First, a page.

• the register file 420 is divided between each of the functional units such that each functional unit is allocated a dedicated portion of the register file 420 .
  • the register file 420 is divided between the different warps being executed by the SM 340 .
  • the register file 420 provides temporary storage for operands connected to the data paths of the functional units.
  • Each SM 340 comprises L processing cores 450 .
  • the SM 340 includes a large number (e.g., 128, etc.) of distinct processing cores 450 .
  • Each core 450 may include a fully-pipelined, single-precision, double-precision, and/or mixed precision processing unit that includes a floating point arithmetic logic unit and an integer arithmetic logic unit.
  • the floating point arithmetic logic units implement the IEEE 754-2008 standard for floating point arithmetic.
  • the cores 450 include 64 single-precision (32-bit) floating point cores, 64 integer cores, 32 double-precision (64-bit) floating point cores, and 8 tensor cores.
  • Tensor cores configured to perform matrix operations, and, in an embodiment, one or more tensor cores are included in the cores 450 .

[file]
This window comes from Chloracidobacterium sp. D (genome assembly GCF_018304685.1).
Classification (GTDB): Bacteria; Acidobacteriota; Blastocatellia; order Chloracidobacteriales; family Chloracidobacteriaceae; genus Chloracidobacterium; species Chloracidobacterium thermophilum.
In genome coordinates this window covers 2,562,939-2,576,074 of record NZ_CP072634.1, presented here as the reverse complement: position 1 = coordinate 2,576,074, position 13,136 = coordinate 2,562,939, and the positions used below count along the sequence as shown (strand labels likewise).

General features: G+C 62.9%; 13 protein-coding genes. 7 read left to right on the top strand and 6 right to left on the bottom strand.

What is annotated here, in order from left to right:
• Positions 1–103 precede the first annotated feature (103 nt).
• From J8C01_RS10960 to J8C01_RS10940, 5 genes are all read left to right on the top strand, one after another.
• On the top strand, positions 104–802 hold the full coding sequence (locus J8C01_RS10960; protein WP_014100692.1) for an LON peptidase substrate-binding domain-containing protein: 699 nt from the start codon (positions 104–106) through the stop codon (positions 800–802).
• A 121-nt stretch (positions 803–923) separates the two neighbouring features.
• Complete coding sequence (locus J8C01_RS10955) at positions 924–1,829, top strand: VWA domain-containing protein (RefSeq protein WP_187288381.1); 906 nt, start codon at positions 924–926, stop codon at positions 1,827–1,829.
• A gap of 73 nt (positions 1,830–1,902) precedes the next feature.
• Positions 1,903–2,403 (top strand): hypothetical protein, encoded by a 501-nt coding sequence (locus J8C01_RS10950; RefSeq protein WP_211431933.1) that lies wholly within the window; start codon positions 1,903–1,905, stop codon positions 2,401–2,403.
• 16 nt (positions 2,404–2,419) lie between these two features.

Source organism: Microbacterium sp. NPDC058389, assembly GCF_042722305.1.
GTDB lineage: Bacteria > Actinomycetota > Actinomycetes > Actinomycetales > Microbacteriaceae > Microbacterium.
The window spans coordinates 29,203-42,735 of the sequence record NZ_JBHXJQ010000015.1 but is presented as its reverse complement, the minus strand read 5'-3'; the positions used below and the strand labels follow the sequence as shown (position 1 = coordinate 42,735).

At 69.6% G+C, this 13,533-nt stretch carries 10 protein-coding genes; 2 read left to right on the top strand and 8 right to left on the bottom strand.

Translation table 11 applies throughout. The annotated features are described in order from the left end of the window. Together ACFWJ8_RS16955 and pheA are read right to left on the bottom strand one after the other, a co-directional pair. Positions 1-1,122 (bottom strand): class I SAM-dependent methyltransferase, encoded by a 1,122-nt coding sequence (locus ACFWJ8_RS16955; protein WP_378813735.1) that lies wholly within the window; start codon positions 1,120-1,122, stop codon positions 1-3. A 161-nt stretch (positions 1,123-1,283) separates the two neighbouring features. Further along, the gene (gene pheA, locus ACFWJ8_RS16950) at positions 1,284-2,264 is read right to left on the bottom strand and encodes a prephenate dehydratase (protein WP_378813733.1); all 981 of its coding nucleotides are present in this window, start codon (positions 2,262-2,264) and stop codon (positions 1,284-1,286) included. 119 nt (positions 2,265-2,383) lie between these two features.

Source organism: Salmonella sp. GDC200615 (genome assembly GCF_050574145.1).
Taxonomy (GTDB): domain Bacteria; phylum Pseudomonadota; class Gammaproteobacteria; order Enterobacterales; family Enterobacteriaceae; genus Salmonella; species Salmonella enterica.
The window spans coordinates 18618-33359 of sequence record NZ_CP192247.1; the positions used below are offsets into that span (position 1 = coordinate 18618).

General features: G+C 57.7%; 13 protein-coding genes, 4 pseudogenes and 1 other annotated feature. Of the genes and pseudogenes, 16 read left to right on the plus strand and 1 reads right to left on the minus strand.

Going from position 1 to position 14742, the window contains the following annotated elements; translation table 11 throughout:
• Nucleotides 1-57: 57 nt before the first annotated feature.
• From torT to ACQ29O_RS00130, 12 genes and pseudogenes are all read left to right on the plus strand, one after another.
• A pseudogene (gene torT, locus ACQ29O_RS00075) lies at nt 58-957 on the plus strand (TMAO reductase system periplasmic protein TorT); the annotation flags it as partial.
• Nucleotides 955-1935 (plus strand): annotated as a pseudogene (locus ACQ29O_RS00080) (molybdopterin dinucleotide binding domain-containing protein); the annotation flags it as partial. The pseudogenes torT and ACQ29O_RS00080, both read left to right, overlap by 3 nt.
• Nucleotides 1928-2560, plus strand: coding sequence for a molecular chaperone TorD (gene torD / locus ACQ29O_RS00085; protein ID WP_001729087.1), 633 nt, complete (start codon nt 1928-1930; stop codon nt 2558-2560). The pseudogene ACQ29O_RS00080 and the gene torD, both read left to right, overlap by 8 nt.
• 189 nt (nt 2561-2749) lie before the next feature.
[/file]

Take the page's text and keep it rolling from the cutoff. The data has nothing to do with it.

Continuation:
• the tensor cores are configured to perform deep learning matrix arithmetic, such as convolution operations for neural network training and inferencing.
  • the matrix multiply inputs A and B are 16-bit floating point matrices
  • the accumulation matrices C and D may be 16-bit floating point or 32-bit floating point matrices.
  • Tensor Cores operate on 16-bit floating point input data with 32-bit floating point accumulation. The 16-bit floating point multiply requires 64 operations and results in a full precision product that is then accumulated using 32-bit floating point addition with the other intermediate products for a 4 ⁇ 4 ⁇ 4 matrix multiply. In practice, Tensor Cores are used to perform much larger two-dimensional or higher dimensional matrix operations, built up from these smaller elements.